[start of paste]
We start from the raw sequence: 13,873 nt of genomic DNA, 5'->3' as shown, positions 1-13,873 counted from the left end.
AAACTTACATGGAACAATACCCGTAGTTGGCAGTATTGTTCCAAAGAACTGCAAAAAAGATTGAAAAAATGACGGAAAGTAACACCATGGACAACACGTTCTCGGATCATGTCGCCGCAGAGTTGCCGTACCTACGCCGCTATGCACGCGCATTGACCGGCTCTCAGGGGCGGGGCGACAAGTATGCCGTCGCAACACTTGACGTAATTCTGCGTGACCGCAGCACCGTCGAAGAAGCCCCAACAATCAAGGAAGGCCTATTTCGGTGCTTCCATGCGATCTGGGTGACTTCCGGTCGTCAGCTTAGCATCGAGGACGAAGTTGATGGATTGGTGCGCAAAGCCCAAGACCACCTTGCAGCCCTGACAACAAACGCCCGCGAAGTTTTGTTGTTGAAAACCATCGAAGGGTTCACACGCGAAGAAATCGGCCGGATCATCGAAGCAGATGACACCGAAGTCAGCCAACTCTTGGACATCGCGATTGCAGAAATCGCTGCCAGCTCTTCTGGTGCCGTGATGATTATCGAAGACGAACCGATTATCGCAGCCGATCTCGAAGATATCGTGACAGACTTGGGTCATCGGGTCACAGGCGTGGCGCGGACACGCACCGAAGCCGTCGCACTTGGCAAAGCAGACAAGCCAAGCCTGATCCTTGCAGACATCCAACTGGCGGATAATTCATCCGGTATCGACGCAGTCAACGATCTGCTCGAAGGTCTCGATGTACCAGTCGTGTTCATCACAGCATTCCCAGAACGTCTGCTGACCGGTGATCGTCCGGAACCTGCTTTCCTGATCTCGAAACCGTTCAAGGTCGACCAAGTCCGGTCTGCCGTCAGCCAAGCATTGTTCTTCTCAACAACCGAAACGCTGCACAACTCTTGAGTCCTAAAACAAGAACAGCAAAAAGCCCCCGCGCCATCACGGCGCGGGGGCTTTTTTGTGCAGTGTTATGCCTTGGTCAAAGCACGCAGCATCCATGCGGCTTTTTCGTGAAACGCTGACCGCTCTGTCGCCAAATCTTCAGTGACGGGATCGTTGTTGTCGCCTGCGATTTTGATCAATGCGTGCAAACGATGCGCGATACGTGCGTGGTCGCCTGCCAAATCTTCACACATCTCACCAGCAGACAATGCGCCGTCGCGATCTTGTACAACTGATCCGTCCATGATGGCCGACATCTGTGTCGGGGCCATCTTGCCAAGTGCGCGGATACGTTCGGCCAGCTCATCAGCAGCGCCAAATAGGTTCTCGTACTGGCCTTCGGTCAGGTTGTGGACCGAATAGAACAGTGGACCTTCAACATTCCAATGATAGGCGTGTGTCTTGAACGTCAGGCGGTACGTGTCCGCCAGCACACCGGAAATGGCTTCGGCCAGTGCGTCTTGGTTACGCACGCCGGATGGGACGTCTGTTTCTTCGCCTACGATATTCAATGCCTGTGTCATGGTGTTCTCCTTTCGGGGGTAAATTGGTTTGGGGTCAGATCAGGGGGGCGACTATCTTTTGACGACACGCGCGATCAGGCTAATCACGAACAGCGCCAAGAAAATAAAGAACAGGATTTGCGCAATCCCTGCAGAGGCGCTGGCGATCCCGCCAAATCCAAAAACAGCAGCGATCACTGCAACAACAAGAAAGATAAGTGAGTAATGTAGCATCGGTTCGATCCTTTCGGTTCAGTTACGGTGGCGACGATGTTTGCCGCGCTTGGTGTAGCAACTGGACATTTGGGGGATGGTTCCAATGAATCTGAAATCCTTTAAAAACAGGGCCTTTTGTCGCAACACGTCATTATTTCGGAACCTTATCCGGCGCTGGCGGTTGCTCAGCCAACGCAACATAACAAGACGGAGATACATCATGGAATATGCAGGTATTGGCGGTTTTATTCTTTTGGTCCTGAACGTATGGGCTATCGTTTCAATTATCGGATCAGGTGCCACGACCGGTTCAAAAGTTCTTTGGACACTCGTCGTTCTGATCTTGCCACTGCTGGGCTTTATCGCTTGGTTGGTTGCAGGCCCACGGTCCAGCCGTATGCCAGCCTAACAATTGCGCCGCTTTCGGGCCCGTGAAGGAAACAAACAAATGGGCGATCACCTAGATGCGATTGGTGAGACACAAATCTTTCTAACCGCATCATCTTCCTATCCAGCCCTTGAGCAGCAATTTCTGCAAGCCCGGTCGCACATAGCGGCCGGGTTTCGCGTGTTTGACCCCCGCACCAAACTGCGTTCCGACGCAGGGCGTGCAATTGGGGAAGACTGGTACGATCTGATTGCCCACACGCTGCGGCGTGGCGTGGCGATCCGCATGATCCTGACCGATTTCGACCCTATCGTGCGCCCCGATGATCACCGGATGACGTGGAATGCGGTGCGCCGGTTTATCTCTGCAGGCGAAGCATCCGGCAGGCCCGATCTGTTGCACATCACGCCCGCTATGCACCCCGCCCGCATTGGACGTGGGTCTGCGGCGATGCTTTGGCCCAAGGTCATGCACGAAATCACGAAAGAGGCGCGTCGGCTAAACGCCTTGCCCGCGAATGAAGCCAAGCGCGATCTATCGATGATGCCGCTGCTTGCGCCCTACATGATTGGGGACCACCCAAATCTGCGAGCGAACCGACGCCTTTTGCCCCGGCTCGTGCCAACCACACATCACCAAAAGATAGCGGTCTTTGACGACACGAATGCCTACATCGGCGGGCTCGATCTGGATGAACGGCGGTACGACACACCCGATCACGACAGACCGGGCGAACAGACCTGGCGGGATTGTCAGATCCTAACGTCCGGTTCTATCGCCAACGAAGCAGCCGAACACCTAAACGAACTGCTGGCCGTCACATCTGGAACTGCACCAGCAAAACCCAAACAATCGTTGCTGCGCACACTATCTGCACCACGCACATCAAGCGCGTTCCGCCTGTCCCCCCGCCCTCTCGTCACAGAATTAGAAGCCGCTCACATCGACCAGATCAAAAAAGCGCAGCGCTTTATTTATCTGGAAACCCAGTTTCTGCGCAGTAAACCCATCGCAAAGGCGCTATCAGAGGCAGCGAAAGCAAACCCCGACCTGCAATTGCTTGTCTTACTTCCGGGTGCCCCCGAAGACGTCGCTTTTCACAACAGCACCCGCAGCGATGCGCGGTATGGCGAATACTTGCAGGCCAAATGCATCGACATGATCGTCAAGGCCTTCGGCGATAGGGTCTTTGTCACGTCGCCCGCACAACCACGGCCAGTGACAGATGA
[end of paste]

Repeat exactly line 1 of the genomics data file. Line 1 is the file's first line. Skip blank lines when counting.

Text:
We start from the raw sequence: 13,873 nt of genomic DNA, 5'->3' as shown, positions 1-13,873 counted from the left end.